• Get some discussion going.This is OK, but there is no reason, other than trust, to believe the claim. It sounds good, and at least I know specifically what Sean’s strengths are. But what has Sean done along these lines? Is he always on time for work? Does he meet deadlines even if he has to put in overtime without pay? Has he been a negotiator or peacemaker? Has he served as a mentor to a colleague? Has he stood up to a bully or ignored petty office gossip?
  • This is obviously better. It provides evidence for the claims.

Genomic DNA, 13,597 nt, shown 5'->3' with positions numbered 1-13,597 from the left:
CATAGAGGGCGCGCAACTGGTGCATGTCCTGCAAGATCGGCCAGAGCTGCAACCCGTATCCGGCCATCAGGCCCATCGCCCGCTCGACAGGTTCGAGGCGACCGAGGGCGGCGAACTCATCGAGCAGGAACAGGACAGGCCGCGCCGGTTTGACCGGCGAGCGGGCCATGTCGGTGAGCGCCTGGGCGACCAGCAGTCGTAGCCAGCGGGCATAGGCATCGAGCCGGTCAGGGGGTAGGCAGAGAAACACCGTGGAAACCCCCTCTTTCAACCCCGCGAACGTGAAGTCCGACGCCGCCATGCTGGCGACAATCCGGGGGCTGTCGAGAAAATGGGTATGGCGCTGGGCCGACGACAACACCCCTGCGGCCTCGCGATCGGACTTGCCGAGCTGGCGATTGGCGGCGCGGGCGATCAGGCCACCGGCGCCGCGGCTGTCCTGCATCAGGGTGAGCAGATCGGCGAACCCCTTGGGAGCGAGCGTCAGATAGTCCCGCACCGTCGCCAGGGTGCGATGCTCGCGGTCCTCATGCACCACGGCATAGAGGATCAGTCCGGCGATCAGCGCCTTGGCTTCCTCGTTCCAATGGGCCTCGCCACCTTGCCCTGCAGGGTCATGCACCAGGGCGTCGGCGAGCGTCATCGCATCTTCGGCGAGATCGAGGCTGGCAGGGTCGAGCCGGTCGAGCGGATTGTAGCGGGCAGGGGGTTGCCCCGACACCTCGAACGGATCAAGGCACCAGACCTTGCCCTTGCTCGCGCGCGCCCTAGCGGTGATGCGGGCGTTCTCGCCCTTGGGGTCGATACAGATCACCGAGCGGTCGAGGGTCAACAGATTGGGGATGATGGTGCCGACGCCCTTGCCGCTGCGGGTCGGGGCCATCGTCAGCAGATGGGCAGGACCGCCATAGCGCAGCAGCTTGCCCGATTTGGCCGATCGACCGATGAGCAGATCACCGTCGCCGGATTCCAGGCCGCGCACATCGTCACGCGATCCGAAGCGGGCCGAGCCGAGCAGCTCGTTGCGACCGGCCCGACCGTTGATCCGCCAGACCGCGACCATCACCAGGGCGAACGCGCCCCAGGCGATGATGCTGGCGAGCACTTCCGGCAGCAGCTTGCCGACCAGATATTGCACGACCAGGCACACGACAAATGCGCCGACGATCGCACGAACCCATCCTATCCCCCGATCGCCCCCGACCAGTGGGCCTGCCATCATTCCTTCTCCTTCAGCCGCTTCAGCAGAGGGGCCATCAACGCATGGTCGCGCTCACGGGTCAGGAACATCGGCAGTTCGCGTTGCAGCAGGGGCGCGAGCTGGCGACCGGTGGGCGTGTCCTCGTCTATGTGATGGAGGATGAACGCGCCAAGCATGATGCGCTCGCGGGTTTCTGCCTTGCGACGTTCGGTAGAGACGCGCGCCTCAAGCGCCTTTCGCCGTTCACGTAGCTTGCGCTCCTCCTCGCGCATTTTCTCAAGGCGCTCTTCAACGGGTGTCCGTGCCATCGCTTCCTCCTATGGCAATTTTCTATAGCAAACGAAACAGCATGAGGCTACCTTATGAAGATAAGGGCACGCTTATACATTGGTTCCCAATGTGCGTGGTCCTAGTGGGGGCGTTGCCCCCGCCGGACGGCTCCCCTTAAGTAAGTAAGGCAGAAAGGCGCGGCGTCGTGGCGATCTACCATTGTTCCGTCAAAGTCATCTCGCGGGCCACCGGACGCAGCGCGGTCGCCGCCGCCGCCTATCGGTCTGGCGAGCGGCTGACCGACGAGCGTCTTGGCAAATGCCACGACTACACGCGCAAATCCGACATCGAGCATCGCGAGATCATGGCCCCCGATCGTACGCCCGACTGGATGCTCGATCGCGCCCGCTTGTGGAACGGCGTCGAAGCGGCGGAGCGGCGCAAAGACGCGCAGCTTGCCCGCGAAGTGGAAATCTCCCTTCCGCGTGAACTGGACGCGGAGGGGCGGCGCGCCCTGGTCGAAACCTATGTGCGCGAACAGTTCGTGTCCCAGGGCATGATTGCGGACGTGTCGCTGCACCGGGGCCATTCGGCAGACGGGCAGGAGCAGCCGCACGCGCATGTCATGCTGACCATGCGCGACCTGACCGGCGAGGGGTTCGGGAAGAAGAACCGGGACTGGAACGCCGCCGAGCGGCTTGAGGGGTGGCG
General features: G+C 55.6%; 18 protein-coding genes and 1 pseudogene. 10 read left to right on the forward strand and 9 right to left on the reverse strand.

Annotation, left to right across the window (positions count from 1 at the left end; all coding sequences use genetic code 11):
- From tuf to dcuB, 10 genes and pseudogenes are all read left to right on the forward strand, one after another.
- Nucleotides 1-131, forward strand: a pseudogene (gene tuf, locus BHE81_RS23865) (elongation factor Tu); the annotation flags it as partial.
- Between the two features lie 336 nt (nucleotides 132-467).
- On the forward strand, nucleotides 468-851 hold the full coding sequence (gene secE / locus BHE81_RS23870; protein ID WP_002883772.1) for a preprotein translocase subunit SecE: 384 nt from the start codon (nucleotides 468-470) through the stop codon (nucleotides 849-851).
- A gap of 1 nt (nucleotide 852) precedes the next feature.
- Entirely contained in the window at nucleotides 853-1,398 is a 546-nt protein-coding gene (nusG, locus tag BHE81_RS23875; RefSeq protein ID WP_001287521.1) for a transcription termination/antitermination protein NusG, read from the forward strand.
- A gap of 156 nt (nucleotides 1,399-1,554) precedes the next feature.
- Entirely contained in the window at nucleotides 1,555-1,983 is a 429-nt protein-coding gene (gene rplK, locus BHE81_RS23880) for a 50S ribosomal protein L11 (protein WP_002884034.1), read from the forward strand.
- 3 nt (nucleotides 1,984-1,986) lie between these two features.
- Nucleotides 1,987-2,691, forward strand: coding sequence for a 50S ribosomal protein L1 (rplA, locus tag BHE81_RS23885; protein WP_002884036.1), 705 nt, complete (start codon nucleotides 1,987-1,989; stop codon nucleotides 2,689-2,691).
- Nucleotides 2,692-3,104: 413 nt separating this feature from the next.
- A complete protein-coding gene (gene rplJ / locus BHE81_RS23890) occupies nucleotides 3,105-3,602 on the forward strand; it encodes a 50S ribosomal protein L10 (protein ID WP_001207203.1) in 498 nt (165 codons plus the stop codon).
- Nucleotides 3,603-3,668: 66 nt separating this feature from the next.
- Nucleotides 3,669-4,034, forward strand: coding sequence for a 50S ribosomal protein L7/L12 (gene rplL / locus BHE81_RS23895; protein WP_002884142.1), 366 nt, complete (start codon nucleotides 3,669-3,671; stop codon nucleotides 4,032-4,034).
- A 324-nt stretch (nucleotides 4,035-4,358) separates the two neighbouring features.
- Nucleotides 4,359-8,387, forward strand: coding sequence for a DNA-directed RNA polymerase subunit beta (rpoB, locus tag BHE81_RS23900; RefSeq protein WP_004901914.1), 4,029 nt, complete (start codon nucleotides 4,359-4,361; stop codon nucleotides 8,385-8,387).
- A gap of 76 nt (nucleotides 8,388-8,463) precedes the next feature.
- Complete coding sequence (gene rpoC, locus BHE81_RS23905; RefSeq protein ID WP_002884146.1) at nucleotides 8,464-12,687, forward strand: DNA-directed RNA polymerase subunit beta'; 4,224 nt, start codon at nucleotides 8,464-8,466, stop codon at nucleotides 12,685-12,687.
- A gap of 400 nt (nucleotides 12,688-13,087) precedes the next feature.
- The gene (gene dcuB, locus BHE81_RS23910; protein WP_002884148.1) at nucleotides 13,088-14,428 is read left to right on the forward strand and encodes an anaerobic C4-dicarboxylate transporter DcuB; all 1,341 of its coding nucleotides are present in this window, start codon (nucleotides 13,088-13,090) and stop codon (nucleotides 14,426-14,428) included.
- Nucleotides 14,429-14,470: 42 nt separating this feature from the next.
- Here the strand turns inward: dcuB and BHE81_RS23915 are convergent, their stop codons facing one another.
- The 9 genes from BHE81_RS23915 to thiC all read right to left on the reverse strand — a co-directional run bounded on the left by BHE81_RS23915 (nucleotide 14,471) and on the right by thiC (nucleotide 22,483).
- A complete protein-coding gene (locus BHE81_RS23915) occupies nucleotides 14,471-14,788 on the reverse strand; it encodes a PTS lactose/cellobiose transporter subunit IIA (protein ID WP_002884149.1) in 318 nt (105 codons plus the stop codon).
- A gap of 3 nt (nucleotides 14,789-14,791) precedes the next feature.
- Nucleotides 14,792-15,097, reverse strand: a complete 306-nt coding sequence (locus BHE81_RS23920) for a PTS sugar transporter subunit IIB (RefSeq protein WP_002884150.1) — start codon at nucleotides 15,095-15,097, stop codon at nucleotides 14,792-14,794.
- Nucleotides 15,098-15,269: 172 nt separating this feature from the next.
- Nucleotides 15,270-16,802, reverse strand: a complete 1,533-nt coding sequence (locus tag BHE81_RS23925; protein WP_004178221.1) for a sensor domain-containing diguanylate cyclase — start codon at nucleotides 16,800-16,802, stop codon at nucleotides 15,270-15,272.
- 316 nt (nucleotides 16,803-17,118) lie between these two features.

• Instructions for Consultant:Split into groups of 4 (depending on the size of the class)“Let’s Play a Game!”“I have two dice here. One die represents type of correspondence: 1.Typed Letter 2.Handwritten Note 3.Memo 4.E-mail 5.Cover Letter 6.Facebook Message“The other dice represents recipients: 1.Professor 2.Grandma 3.Current Employer 4.Future Employer 5.Congressman 6.College Station PD”“My partner and I will now model how the game will work.” (One consultant will sit down with a group)“One of you will roll both dice (roll dice) For modeling purposes, I will be the dice roller. I have rolled (cover letter and grandma).(One of the consultants will quickly talk over what their answers would be to the questions)(Melissa will then provide answers to the questions when Corene asks her). “Thanks Melissa.”“Does anyone have any questions?”“Now I need a volunteer.”(Play the game).**Some combinations will be more unusual than others. From the example above, students may not be able to think of an occasion when you would ever have to write a memo to your grandmother. Just encourage them to think outside of the box on the stranger pairs. If they still can’t think of anything, you could give them some ideas. For this example, you could say that maybe you would write a memo to your grandmother is she is also your CEO—remind them that you would have to separate your personal relationship from your professional relationship with your grandmother.**If you think that you might have trouble explaining some of the combinations on the spot, you might want to think of a couple of real-life situations when you prepare for the workshop beforehand. You can make notes to yourself if you think you might forget.Possible alternatives for the game:-If this doesn’t take very long or if the students don’t have much to say, then you could play another way. You could roll just the recipient dice (or think of a different recipient not listed on the dice), and then call out a situation from the following list:Formal ComplaintApologyResignationCongratulationsBusiness AdvertisementThank youRegretsFundraisingReport FindingsMake a SuggestionRecommendation LetterCondolences ClarificationAsk for Time OffAsk for HelpThen have the students think of which type of correspondence would be the best when writing to this recipient in this situation. This may generate more discussion than the two dice method if the class resists discussion.